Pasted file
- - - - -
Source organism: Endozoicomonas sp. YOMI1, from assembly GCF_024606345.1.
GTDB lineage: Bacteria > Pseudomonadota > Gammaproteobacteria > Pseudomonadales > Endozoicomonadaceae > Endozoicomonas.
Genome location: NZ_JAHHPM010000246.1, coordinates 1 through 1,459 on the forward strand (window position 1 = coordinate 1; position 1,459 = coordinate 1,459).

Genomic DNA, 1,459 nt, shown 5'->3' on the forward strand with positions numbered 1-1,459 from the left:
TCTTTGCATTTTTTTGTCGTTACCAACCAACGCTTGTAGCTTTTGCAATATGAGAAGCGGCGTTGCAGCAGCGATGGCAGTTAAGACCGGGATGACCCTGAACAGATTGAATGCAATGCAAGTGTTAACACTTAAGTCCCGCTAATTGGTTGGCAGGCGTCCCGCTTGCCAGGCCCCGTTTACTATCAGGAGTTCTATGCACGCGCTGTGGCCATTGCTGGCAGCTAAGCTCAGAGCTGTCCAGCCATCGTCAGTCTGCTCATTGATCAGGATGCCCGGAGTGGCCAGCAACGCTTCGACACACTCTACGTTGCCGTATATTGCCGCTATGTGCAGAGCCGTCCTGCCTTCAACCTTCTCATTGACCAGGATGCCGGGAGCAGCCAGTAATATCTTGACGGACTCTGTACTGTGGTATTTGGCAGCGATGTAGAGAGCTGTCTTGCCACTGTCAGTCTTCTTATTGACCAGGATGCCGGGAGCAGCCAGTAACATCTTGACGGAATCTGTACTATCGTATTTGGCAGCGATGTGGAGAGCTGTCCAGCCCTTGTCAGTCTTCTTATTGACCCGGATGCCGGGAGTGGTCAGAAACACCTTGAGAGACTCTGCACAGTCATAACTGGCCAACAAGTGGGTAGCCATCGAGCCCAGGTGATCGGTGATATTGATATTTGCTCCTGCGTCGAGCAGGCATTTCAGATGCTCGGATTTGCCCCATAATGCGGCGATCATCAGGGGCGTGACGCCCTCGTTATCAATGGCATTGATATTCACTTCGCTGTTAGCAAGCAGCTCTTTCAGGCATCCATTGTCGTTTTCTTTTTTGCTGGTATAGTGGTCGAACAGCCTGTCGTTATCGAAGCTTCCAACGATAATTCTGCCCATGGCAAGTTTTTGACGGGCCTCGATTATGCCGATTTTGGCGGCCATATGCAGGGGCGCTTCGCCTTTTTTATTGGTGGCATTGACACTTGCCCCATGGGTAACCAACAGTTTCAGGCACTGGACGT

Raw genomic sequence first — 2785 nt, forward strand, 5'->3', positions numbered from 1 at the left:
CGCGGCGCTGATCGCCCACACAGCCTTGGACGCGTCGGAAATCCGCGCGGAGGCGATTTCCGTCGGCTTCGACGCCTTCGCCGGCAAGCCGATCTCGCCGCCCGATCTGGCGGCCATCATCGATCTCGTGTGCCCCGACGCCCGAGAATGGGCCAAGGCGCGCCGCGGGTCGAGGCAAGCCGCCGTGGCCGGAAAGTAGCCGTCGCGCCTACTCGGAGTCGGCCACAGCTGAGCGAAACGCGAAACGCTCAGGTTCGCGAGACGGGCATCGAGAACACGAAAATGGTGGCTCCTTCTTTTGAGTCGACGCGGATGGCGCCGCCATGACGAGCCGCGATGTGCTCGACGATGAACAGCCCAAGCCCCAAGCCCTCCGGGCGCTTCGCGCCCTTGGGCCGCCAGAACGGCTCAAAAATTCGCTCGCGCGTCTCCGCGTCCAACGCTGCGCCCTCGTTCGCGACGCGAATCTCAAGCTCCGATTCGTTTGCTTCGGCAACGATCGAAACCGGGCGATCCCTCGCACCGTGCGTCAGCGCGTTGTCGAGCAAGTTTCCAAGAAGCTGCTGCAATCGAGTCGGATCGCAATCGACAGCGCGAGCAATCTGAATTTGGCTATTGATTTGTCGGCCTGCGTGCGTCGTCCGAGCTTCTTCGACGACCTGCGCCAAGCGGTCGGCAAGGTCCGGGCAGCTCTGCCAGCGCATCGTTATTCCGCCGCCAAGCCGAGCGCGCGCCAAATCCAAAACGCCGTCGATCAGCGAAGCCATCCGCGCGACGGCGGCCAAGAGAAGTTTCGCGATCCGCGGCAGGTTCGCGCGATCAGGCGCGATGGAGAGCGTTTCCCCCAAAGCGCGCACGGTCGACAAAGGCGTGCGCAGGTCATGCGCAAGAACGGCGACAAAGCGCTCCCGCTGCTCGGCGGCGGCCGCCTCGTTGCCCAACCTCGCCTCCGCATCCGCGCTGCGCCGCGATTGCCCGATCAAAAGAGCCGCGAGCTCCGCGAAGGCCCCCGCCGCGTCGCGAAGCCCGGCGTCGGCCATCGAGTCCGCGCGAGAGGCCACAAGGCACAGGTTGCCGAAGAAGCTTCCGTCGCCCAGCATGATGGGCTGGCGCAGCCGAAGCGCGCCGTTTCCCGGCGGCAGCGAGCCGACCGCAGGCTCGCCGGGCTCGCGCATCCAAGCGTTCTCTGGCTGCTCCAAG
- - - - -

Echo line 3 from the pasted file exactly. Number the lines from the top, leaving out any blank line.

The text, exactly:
Genome location: NZ_JAHHPM010000246.1, coordinates 1 through 1,459 on the forward strand (window position 1 = coordinate 1; position 1,459 = coordinate 1,459).